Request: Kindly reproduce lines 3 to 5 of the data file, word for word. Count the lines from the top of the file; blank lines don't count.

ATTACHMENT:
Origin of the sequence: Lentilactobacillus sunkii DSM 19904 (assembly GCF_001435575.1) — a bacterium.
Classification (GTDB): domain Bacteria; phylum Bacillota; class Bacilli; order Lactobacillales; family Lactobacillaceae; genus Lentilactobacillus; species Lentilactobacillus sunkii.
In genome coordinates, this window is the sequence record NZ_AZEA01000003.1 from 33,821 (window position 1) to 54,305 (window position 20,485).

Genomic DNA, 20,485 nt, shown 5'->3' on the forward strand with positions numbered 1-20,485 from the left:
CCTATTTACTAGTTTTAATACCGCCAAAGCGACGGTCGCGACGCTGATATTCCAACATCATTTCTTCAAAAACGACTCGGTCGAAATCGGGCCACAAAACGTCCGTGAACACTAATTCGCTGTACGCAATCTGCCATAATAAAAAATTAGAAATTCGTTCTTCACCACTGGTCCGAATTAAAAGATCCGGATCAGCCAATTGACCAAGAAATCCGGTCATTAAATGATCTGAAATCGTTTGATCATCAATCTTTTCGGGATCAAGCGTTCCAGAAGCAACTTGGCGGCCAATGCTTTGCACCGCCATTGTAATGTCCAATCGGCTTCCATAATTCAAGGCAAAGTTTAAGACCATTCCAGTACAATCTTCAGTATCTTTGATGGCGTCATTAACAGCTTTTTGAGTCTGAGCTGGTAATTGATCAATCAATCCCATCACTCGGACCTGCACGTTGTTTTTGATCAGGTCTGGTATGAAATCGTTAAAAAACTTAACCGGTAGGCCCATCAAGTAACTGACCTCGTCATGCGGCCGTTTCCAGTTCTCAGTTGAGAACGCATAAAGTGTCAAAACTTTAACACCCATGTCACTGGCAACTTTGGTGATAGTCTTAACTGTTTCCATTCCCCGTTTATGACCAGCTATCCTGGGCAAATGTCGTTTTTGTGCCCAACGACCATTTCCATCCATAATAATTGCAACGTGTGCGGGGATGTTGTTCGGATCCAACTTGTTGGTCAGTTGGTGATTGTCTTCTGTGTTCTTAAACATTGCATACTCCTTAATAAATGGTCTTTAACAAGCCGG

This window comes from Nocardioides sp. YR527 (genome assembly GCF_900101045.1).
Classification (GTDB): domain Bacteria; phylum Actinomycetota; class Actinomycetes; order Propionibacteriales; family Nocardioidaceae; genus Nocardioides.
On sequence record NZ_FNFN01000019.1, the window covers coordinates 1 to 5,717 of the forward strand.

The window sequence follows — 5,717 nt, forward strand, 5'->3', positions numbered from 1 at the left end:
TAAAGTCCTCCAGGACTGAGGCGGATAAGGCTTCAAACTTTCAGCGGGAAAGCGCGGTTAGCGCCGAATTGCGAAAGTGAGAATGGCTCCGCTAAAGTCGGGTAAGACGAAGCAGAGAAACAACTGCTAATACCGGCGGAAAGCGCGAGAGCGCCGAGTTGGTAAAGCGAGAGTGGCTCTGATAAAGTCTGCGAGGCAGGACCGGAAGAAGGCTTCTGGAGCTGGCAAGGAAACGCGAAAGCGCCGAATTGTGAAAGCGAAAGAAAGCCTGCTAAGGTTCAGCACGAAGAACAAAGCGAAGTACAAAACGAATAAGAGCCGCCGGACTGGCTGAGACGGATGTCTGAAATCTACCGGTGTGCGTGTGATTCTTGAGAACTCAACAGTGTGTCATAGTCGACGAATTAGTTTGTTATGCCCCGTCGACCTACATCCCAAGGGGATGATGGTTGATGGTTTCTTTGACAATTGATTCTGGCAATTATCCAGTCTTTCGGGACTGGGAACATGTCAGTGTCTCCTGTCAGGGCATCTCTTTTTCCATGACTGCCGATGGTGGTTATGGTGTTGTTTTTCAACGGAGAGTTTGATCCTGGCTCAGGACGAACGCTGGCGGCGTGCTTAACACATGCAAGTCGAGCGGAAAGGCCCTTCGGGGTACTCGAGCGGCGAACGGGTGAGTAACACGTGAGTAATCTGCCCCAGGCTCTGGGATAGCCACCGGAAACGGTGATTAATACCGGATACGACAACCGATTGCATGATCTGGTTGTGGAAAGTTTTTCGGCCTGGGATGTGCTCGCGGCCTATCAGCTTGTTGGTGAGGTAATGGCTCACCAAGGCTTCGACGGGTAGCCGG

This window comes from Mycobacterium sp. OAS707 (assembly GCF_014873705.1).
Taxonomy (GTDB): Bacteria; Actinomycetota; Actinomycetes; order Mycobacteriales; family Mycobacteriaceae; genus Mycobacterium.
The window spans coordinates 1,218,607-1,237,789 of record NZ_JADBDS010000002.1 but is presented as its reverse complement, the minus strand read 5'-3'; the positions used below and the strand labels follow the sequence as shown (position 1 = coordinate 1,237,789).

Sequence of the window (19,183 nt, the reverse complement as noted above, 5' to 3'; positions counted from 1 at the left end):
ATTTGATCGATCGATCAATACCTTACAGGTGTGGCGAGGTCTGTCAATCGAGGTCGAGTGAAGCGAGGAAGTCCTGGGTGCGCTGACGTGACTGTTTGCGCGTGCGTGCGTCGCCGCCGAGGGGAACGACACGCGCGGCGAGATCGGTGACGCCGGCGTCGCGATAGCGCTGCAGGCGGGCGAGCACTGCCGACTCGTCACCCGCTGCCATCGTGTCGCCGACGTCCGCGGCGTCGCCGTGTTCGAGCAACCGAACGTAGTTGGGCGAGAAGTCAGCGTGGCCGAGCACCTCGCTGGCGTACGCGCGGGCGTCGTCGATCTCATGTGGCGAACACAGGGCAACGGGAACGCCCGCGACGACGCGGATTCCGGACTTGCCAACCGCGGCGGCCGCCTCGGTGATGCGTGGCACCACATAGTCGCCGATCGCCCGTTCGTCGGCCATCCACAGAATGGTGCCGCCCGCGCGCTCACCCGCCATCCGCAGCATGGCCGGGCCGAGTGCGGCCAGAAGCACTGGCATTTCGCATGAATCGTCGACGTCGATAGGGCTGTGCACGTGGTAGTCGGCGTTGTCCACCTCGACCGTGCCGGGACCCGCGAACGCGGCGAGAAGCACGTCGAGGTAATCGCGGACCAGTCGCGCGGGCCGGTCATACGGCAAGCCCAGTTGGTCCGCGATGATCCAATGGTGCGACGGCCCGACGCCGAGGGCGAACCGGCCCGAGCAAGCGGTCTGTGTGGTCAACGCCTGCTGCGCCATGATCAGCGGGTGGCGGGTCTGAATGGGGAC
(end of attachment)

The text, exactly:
In genome coordinates, this window is the sequence record NZ_AZEA01000003.1 from 33,821 (window position 1) to 54,305 (window position 20,485).

Genomic DNA, 20,485 nt, shown 5'->3' on the forward strand with positions numbered 1-20,485 from the left:
CCTATTTACTAGTTTTAATACCGCCAAAGCGACGGTCGCGACGCTGATATTCCAACATCATTTCTTCAAAAACGACTCGGTCGAAATCGGGCCACAAAACGTCCGTGAACACTAATTCGCTGTACGCAATCTGCCATAATAAAAAATTAGAAATTCGTTCTTCACCACTGGTCCGAATTAAAAGATCCGGATCAGCCAATTGACCAAGAAATCCGGTCATTAAATGATCTGAAATCGTTTGATCATCAATCTTTTCGGGATCAAGCGTTCCAGAAGCAACTTGGCGGCCAATGCTTTGCACCGCCATTGTAATGTCCAATCGGCTTCCATAATTCAAGGCAAAGTTTAAGACCATTCCAGTACAATCTTCAGTATCTTTGATGGCGTCATTAACAGCTTTTTGAGTCTGAGCTGGTAATTGATCAATCAATCCCATCACTCGGACCTGCACGTTGTTTTTGATCAGGTCTGGTATGAAATCGTTAAAAAACTTAACCGGTAGGCCCATCAAGTAACTGACCTCGTCATGCGGCCGTTTCCAGTTCTCAGTTGAGAACGCATAAAGTGTCAAAACTTTAACACCCATGTCACTGGCAACTTTGGTGATAGTCTTAACTGTTTCCATTCCCCGTTTATGACCAGCTATCCTGGGCAAATGTCGTTTTTGTGCCCAACGACCATTTCCATCCATAATAATTGCAACGTGTGCGGGGATGTTGTTCGGATCCAACTTGTTGGTCAGTTGGTGATTGTCTTCTGTGTTCTTAAACATTGCATACTCCTTAATAAATGGTCTTTAACAAGCCGG